The fastest team picked the slowest creature.


Reese Furneaux would not have it any other way. She wanted the eggs.

Furneaux of Bethel took on the task of making fleece headbands for 96 members of Maine’s Eastern High School and U16 championship ski teams.

The two teams competed over two March weekends against teams from Vermont, New Hampshire, Massachusetts and the Midwest.

What started out as the Maine team colors of blue, yellow and white turned into 24 designs of sparkly gold, tie-dye blends, fried eggs and snails, as well as others.


“They are all really sparkly and very bright colors,” the 15-year-old said about the headbands she makes.

Furneaux is a freshman at Gould Academy, where she competes for the school’s Nordic ski team. After she earned her way onto both the U16 and the EHSC teams, her Gould coach asked if she would sew a series of headbands for each of Maine’s 24 four-person relay teams.

Each relay team consists of two girls and two boys. One individual from each of the 24 teams would ski a loop and come back to the tag zone and release the next teammate to then do the same.

Since each of Maine’s 96 athletes wear the same blue, yellow and white uniform, a sparkly, bright colored headband would help the athletes know who was on their particular relay team.

Tim Kamilewicz wears a fleece neck warmer that was made by Reese Furneaux of Bethel. Daryn Slover/Sun Journal

Emma Charles of Mt. Blue High School was on the Maine “A” EHSC team. She picked the light blue fleece with pink and yellow snails. Furneaux’s relay team picked sparkly blue. Alex Hemingway’s team scored the fried eggs. He skis for Mt. Abram High School near Kingfield.

“I sewed a gold star on mine because I like doing fun things,” Furneaux said about the hot pink headband that she wore the week before during the U16 championship relay race in Jackson, New Hampshire. Two days of EHSC ski races were in Farmington.


“Sal and I were blown away that someone wanted to do headbands for the relay teams, even more so that it was an athlete,” said Buzz Bean, who coaches the Maine EHSC team alongside his wife, Sally. “Reese stepped up on her own and made really cool headbands with glitter, which is very important in Nordic skiing.”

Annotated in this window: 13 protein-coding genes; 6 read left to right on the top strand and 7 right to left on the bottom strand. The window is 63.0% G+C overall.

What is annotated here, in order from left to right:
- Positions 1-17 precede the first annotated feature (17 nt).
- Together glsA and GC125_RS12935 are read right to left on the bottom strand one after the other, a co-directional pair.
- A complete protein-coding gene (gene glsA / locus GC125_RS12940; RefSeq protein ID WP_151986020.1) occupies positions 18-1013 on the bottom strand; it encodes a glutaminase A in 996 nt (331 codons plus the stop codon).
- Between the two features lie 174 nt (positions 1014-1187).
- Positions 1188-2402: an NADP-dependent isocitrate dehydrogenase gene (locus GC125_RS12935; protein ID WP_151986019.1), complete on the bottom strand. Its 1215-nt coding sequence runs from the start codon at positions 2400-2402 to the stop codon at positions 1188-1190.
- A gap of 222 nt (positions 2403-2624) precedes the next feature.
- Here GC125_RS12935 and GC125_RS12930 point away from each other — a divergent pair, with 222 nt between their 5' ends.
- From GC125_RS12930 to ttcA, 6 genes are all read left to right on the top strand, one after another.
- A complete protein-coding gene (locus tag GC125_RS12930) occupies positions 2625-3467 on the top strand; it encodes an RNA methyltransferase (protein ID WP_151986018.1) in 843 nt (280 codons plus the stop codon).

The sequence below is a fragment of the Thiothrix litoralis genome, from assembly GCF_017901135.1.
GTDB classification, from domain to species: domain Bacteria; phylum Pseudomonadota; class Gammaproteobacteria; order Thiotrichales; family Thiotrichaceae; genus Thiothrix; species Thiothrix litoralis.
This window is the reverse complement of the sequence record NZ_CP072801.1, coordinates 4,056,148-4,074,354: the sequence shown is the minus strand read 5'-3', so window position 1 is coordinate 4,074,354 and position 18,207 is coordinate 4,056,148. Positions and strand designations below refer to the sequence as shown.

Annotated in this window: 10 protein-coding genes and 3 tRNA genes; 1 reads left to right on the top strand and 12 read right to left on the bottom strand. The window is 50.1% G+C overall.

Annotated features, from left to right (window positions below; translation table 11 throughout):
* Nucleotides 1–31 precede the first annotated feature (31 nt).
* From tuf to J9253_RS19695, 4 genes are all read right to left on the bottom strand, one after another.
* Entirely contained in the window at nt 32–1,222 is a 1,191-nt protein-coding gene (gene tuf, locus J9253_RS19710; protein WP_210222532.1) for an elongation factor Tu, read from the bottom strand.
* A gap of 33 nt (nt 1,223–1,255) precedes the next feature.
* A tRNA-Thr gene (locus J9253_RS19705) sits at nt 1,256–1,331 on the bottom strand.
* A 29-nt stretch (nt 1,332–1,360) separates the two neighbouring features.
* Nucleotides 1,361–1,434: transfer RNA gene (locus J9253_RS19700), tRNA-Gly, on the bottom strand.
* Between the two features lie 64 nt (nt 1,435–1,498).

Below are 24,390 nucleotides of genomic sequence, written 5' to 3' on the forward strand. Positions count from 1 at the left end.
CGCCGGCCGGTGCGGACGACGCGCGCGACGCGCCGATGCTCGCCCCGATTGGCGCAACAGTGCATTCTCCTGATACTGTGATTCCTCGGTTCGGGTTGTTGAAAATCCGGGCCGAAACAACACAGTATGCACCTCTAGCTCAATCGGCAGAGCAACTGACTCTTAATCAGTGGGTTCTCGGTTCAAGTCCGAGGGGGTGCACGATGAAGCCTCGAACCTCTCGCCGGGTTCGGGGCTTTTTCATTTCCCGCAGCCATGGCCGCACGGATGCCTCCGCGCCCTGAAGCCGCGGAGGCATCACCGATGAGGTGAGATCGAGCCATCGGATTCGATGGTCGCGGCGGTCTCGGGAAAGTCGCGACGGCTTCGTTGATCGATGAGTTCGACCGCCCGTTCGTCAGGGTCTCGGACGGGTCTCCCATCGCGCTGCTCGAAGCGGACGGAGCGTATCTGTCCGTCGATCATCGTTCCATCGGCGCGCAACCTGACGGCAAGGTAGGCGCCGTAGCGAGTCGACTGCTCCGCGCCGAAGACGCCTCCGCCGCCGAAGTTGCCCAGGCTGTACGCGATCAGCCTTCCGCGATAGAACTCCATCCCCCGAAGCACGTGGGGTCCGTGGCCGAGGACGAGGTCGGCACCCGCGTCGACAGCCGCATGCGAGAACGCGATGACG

Many high school and middle school teams have the tradition of decorating their teammates faces with glitter before races.

“It seemed like it would be great for team spirit,” Furneaux said about the idea of sewing unique designs for each relay team. “It makes me feel happy to see people wearing my neckies and head bands.”

Neckies are how it all started.

This was Furneaux’s first year Nordic ski racing. Before that, she was an alpine ski racer. Fellow racers admired the sparkly fleece neck warmers that Furneaux had been wearing to the races and offered to pay money if Furneaux made one for them.

Fleece by Reese was born. “From there, it was a lot of trial and error,” said Reese.


The demand of schoolwork and athletics has slowed the fun fleece projects a bit. “As I got older, I had to slow down because Gould is so demanding,” said Furneaux.

“Gould has played a huge part of my life and has given me so many opportunities. I never thought I would have coaches that would be like family,” Furneaux said about her school in Bethel. Her younger brother, Jack, attends Gould as well.

Reese Furneaux and her relay team wore the pink headbands with gold stars during the Eastern Eastern High School and U16 Nordic ski championships in Jackson, NH. “The hot pink sequence is my favorite,” she said. Daryn Slover/Sun Journal

Furneaux competes on the Gould road, mountain bike and gravel bike teams in addition to the ski team. “I’m good on a bike and on skis and that’s about it,” Furneaux said of her athletic ability. Furneaux admits that technique is not her strength, but grit is. “My biggest strength is I don’t mind being in a lot of pain,” which is an advantage when competing in endurance sports such as cycling and Nordic skiing.

Technique shines through when Furneaux sits at her sewing machine, the same one that her mom, Maggie, learned to sew on when she was 8 years old. “My mom and my grandmother taught me how to sew,” said Furneaux.

Furneaux and her mother often make the hour-long trip to Auburn to buy fleece in bulk from JoAnn Fabrics. “It’s a family affair. I don’t do it alone,” Furneaux said.

Members of the Maine ski teams asked Furneaux if she was paid for the 96 headbands she made. “No, I just donated them. I’m not a very good business person,” Furneaux said. She even left off the Fleece by Reese tag since she was already behind on time to get them finished. “I was continuously working for a week to get them done. Sewing the tags on would have been an extra step.”


“It was a lot of fun to make people happy, even though it was a lot of work.”

Large orders are nothing new for Furneaux.

As a way to give back to her school, Furneaux raised money through Fleece by Reese for the Gould Fund during Giving Tuesday, a day each year when donations are made to support Gould programs.

“Instead of having my parents give to Gould, I wanted to,” said Furneaux, who raised more than $2,000 for the Gould Fund in one week by making and selling neck warmers.

Furneaux said she hopes to continue making headbands for the Maine ski teams her sophomore, junior and senior years.

“I hope to do it all the years that I can,” said Furneaux. “It’s fun.  Besides, it’s really cool if you’re the fast team wearing the snail headbands.”

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